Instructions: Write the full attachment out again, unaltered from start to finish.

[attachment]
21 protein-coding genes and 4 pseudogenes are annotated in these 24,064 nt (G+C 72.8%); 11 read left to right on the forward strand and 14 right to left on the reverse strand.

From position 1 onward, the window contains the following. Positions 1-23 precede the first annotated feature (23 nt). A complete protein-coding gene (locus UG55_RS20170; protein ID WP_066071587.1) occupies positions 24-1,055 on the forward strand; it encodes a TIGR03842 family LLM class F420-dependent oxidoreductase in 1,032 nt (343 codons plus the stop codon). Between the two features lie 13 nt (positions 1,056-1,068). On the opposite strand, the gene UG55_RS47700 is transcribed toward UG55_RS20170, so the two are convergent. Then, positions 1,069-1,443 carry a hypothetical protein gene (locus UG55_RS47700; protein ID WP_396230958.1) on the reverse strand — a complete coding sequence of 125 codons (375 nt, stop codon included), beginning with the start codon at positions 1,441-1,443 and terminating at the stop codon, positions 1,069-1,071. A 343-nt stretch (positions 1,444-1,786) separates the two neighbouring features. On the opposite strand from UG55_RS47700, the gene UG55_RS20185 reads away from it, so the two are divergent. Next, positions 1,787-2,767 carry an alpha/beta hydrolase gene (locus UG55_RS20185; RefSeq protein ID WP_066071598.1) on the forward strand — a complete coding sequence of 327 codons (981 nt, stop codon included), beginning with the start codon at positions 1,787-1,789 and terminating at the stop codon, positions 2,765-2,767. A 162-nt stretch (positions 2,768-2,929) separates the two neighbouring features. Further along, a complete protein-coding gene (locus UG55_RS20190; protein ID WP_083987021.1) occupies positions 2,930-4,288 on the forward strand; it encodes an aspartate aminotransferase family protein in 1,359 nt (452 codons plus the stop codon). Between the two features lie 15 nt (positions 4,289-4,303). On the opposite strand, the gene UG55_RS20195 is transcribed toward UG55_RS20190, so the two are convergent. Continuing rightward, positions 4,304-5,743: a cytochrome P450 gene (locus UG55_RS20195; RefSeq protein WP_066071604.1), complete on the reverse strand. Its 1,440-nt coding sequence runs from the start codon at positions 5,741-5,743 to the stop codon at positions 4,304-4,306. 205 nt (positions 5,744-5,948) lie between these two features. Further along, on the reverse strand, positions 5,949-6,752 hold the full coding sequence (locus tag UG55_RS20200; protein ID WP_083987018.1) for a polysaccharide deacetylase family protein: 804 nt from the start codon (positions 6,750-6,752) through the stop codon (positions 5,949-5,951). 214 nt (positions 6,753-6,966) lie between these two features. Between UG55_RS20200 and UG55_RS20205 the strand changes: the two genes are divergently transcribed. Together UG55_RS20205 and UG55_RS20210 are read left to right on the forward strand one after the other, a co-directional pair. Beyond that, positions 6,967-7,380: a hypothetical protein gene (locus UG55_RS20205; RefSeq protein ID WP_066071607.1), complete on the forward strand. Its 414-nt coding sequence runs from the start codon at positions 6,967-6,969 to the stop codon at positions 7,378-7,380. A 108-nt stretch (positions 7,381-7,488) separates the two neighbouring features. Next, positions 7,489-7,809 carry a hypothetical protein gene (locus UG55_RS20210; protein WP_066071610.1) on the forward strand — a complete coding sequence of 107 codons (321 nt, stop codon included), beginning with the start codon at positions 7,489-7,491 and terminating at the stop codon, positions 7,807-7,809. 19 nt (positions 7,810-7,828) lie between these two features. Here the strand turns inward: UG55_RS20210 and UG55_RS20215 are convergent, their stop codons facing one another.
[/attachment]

21 protein-coding genes and 4 pseudogenes are annotated in these 24,064 nt (G+C 72.8%); 11 read left to right on the forward strand and 14 right to left on the reverse strand.

From position 1 onward, the window contains the following. Positions 1-23 precede the first annotated feature (23 nt). A complete protein-coding gene (locus UG55_RS20170; protein ID WP_066071587.1) occupies positions 24-1,055 on the forward strand; it encodes a TIGR03842 family LLM class F420-dependent oxidoreductase in 1,032 nt (343 codons plus the stop codon). Between the two features lie 13 nt (positions 1,056-1,068). On the opposite strand, the gene UG55_RS47700 is transcribed toward UG55_RS20170, so the two are convergent. Then, positions 1,069-1,443 carry a hypothetical protein gene (locus UG55_RS47700; protein ID WP_396230958.1) on the reverse strand — a complete coding sequence of 125 codons (375 nt, stop codon included), beginning with the start codon at positions 1,441-1,443 and terminating at the stop codon, positions 1,069-1,071. A 343-nt stretch (positions 1,444-1,786) separates the two neighbouring features. On the opposite strand from UG55_RS47700, the gene UG55_RS20185 reads away from it, so the two are divergent. Next, positions 1,787-2,767 carry an alpha/beta hydrolase gene (locus UG55_RS20185; RefSeq protein ID WP_066071598.1) on the forward strand — a complete coding sequence of 327 codons (981 nt, stop codon included), beginning with the start codon at positions 1,787-1,789 and terminating at the stop codon, positions 2,765-2,767. A 162-nt stretch (positions 2,768-2,929) separates the two neighbouring features. Further along, a complete protein-coding gene (locus UG55_RS20190; protein ID WP_083987021.1) occupies positions 2,930-4,288 on the forward strand; it encodes an aspartate aminotransferase family protein in 1,359 nt (452 codons plus the stop codon). Between the two features lie 15 nt (positions 4,289-4,303). On the opposite strand, the gene UG55_RS20195 is transcribed toward UG55_RS20190, so the two are convergent. Continuing rightward, positions 4,304-5,743: a cytochrome P450 gene (locus UG55_RS20195; RefSeq protein WP_066071604.1), complete on the reverse strand. Its 1,440-nt coding sequence runs from the start codon at positions 5,741-5,743 to the stop codon at positions 4,304-4,306. 205 nt (positions 5,744-5,948) lie between these two features. Further along, on the reverse strand, positions 5,949-6,752 hold the full coding sequence (locus tag UG55_RS20200; protein ID WP_083987018.1) for a polysaccharide deacetylase family protein: 804 nt from the start codon (positions 6,750-6,752) through the stop codon (positions 5,949-5,951). 214 nt (positions 6,753-6,966) lie between these two features. Between UG55_RS20200 and UG55_RS20205 the strand changes: the two genes are divergently transcribed. Together UG55_RS20205 and UG55_RS20210 are read left to right on the forward strand one after the other, a co-directional pair. Beyond that, positions 6,967-7,380: a hypothetical protein gene (locus UG55_RS20205; RefSeq protein ID WP_066071607.1), complete on the forward strand. Its 414-nt coding sequence runs from the start codon at positions 6,967-6,969 to the stop codon at positions 7,378-7,380. A 108-nt stretch (positions 7,381-7,488) separates the two neighbouring features. Next, positions 7,489-7,809 carry a hypothetical protein gene (locus UG55_RS20210; protein WP_066071610.1) on the forward strand — a complete coding sequence of 107 codons (321 nt, stop codon included), beginning with the start codon at positions 7,489-7,491 and terminating at the stop codon, positions 7,807-7,809. 19 nt (positions 7,810-7,828) lie between these two features. Here the strand turns inward: UG55_RS20210 and UG55_RS20215 are convergent, their stop codons facing one another.